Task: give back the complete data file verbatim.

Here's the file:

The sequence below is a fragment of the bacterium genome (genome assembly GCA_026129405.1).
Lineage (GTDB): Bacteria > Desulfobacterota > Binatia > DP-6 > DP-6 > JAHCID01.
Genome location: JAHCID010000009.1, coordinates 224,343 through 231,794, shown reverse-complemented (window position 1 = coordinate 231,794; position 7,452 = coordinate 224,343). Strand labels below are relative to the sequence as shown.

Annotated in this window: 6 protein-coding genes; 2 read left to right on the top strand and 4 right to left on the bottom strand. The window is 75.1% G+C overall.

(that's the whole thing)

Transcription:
The sequence below is a fragment of the bacterium genome (genome assembly GCA_026129405.1).
Lineage (GTDB): Bacteria > Desulfobacterota > Binatia > DP-6 > DP-6 > JAHCID01.
Genome location: JAHCID010000009.1, coordinates 224,343 through 231,794, shown reverse-complemented (window position 1 = coordinate 231,794; position 7,452 = coordinate 224,343). Strand labels below are relative to the sequence as shown.

Annotated in this window: 6 protein-coding genes; 2 read left to right on the top strand and 4 right to left on the bottom strand. The window is 75.1% G+C overall.